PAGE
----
United States District Court, D. Nevada
before the court is plaintiff Barna Capital Group Ltd.'s
(“Barna”) motion to remand. (ECF No. 15).
Defendants Tong Shiping, Cheng Weihong, Meng Dong, Lv Fuqui,
Yu Jun, Bai Shaohua, Xinwei Wang, and Lili Yang (collectively
“individual defendants”) filed a response (ECF
No. 17), to which Barna replied (ECF No. 19).
a shareholder derivative action in which Barna, a Cyprus
corporation with offices in the Republic of Cyprus and the
Russian Federation, is suing on behalf of CALI, a Nevada
corporation. (ECF Nos. 1-3, 17). The complaint contains the
in the business of selling imported luxury vehicles in the
People's Republic of China (“China”) and
provides services related to automobile importation. (ECF No.
1-3). CALI's business model consists of purchasing luxury
automobiles primarily in North America and selling them in
China for more than two or three times the purchase price.
Id. CALI reports over $400, 000, 000 per year in
revenue and a profit margin of around 0.4%. Id.
CALI's profit margin is low in comparison to its
competitors, which report profit margins around 12%.
has been a minority shareholder of CALI at all times relevant
to this litigation and currently holds 20% of the outstanding
CALI shares. Id. Defendant Shiping and his wife,
defendant Weihong, own through various business entities a
majority of CALI's shares. Id. Shiping is also
the president, chief executive officer, and a board member of
CALI. Id. Weihong is a former board member and
former vice-president of CALI. Id. Shiping and
Weihong effectively control CALI. Id.
Weihong was a board member and vice-president of CALI, she
and her husband secretly owned and operated a web of
interrelated companies that sold imported vehicles in China.
Id. These companies included defendant Calistar
Automall Sales and Services, Ltd. (“Calistar”),
which Weihong owned. Id. Weihong's son-in-law
and nephew owned and operated Tianjin Binhai International
Car City Co., Ltd. (“Tianjin”), which is another
company involved in selling imported vehicles. Id.
One of CALI's board members, defendant Yang Lili, was
also on Tianjin's board of directors. Id.
about June 2, 2016, Calistar entered into a Strategic
Cooperative Agreement (“the agreement”) with
Tianjin. Id. In accordance with the agreement,
Tianjin would purchase vehicles below market price from CALI
and sell those vehicles to Calistar at cost. Id.
This arrangement ensured that Tianjin would not make any
money. Id. Calistar would later sell those cars at
market prices, earning a high profit margin. Id. In
effect, profits that originally belonged to CALI and its
shareholders were diverted to Calistar, Shiping, and Weihong.
September 30, 2016, Weihong, through her business entity
defendant Mighty Mark Investments Limited (“Mighty
Mark”), sold all of its shares in a group of companies,
including Tianjin and Calistar, to defendant LISI Group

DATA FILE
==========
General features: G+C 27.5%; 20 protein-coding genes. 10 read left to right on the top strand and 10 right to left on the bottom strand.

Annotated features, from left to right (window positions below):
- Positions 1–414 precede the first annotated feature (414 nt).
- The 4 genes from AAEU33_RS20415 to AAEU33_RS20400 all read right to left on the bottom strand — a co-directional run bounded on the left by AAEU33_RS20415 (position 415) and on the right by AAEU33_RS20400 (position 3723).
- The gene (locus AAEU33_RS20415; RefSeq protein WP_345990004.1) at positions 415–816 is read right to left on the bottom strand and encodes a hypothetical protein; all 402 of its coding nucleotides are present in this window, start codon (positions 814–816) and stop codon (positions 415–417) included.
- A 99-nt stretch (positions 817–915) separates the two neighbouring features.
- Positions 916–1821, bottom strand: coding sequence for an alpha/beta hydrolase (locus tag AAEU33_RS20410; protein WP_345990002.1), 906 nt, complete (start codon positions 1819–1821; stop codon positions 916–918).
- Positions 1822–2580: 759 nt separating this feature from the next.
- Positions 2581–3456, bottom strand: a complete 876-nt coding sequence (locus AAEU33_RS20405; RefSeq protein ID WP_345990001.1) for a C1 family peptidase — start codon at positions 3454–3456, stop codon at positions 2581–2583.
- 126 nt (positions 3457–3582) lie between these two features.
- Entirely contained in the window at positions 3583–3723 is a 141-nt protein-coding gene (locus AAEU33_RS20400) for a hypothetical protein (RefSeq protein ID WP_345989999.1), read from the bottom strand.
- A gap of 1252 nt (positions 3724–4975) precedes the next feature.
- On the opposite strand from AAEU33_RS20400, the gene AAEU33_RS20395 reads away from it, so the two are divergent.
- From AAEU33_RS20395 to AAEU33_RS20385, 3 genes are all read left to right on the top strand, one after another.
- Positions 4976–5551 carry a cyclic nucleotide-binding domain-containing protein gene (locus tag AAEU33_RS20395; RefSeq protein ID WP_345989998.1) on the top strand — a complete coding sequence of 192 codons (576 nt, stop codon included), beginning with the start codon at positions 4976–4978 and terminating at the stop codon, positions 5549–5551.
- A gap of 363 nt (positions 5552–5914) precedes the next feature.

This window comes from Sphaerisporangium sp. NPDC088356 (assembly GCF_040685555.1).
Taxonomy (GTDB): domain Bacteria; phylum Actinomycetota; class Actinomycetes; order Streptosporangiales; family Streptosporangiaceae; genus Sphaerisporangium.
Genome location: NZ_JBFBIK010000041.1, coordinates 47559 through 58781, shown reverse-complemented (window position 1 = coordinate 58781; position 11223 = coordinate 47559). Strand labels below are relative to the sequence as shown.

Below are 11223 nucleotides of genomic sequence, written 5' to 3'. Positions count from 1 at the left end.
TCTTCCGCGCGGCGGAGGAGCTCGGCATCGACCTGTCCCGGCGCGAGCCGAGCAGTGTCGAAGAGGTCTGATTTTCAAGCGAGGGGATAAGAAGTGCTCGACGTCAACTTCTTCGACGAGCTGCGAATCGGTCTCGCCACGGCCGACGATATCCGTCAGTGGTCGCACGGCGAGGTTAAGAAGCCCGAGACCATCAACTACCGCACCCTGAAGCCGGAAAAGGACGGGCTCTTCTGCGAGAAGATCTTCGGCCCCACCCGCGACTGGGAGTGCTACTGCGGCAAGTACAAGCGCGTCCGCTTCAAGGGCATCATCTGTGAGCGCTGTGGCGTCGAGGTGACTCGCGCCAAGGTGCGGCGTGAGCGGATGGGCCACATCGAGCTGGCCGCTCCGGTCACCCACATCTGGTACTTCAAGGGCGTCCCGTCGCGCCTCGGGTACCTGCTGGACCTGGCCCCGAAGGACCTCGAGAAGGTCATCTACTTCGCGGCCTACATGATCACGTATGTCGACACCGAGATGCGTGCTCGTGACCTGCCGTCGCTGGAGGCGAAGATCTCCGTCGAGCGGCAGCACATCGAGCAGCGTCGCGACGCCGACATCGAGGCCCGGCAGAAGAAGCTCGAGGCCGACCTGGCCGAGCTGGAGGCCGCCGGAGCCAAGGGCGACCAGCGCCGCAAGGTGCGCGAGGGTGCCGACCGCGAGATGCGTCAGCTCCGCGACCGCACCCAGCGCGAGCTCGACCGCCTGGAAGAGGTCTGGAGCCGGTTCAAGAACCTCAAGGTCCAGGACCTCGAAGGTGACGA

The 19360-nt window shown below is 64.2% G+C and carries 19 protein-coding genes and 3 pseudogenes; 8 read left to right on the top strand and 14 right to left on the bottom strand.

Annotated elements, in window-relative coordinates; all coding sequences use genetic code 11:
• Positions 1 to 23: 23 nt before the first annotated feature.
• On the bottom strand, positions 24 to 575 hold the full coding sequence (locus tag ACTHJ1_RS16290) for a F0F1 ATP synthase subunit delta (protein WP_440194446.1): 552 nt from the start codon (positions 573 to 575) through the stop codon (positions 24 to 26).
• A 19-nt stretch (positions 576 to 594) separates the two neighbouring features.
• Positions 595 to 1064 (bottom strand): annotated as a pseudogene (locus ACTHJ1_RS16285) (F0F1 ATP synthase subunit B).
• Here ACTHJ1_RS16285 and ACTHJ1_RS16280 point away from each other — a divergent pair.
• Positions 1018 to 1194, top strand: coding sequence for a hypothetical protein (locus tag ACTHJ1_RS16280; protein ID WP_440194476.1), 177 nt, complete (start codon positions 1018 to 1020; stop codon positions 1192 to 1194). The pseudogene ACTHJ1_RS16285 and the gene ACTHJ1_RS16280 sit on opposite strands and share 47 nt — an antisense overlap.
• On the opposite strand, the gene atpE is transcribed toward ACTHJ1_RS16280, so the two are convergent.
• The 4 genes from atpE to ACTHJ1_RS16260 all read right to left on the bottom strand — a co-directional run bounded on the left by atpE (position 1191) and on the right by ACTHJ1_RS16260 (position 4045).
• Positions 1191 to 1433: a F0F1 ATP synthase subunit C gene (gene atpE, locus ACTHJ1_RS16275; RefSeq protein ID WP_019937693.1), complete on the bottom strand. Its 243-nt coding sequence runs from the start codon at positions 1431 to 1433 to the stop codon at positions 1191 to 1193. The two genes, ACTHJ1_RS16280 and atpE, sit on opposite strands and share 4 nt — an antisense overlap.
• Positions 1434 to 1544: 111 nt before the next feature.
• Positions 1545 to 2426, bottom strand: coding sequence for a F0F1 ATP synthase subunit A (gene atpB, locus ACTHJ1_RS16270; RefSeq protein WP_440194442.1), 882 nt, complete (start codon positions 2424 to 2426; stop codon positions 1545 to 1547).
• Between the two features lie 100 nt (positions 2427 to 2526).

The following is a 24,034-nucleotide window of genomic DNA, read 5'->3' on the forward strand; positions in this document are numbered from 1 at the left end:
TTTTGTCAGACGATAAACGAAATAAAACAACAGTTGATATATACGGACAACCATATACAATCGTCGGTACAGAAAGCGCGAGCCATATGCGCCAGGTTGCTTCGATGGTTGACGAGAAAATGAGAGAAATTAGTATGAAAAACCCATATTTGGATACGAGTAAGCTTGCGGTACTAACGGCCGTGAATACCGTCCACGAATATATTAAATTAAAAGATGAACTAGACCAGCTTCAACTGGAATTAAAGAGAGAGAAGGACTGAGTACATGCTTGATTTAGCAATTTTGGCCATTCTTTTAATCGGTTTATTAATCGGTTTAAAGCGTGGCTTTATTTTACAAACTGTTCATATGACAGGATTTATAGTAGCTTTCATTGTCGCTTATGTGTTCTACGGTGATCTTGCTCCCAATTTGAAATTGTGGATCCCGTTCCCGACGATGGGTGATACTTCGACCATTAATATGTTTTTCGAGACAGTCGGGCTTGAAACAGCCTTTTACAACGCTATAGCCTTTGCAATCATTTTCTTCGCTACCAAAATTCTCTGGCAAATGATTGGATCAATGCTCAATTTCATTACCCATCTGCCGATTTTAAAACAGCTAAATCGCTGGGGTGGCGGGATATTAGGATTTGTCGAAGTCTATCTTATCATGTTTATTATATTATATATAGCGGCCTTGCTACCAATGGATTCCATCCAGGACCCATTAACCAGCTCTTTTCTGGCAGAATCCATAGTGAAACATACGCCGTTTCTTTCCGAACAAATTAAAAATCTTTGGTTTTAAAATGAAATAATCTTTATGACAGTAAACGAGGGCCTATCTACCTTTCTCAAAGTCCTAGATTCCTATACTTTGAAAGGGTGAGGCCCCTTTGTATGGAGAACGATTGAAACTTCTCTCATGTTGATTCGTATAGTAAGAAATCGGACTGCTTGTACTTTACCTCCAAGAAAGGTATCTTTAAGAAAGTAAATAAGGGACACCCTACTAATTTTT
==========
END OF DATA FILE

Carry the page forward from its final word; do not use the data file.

(Holdings) Limited (“LISI”). Id. The
only significant asset in the transaction was the agreement
between Tianjin and Calistar. Id. LISI paid for the
acquisition by issuing LISI stock to entities that Weihong
owned and controlled. Id. The value of that stock
now exceeds $400, 000, 000. Id. In addition, LISI
reported sales of approximately $200, 000, 000 in the first
six months after it purchased Calistar. Id.
discovering Shiping and Weihong's scheme, Barna demanded
that CALI allow Barna to inspect CALI's accounts,
financial records, public communications, internal
communication relating to Weihong's business dealings,
invoices and contracts with Tianjin, disclosures of conflicts
of interest, and related actions by the board of directors.
Id. CALI denied Barna's demand. Id.
March 20, 2018, Barna sent CALI's counsel a draft of the
complaint and demanded that CALI and the individual
defendants to cease diverting CALI's profits.
Id. Barna also demanded that the individual
defendants to disgorge their ill-gotten gains. Id.
On March 30, 2018, CALI's counsel sent a letter inviting
BARNA to meet with Shiping in China but did not offer to
cease diverting its profits to entities owned by Weihong.
March 31, Barna sent a letter to CALI's counsel in which
Barna declined to meet in China but offered to meet in the
State of Nevada or Moscow, Russia. Id. CALI's
counsel thereafter sent an email to Barna stating, “We
will pass your response on to our client and get back to
you.” Id. On April 4, 2018, CALI's chief
operating officer, Jin Yang, contacted Barna and offered to
schedule a teleconference. Id. Two days later,
CALI's counsel informed Barna that CALI's audit
committee retained the law firm DLA Piper to investigate
Barna's allegations. Id.
April 6, 2018, Barna initiated this lawsuit in state court,
asserting six causes of action: (1) breach of fiduciary duty;
(2) abuse of control; (3) waste of corporate assets; (4)
conspiracy; (5) unjust enrichment; and (6) injunctive relief.
Id. The defendants in this litigation consist of the
individual defendants; CALI; LISI; Mighty Mark; Calistar;
Tianjin; Mega Convention Group Limited; Tianjin Calistar
Automall Operation Management Co., Ltd.; Tianjin Calistar
Industrial Company, Ltd.; World Vast International Enterprise
Limited; and Tianjin Bohai Car Supply Chain Management Co.,
Ltd. (collectively “defendants”). Id.
after Barna initiated this lawsuit, DLA Piper resigned and
CALI stated in a public SEC filing that it did not believe
that it would complete the investigation into Barna's
allegations. (ECF No. 19-1). Thereafter, CALI's
accounting firm resigned because CALI prevented the
accounting from completing an audit of the company by
refusing to provide reliable information. Id.
January 28, 2019, defendants removed this action to federal
court. (ECF No. 1). Now, Barna moves to remand this case back
to state court. (ECF No. 15).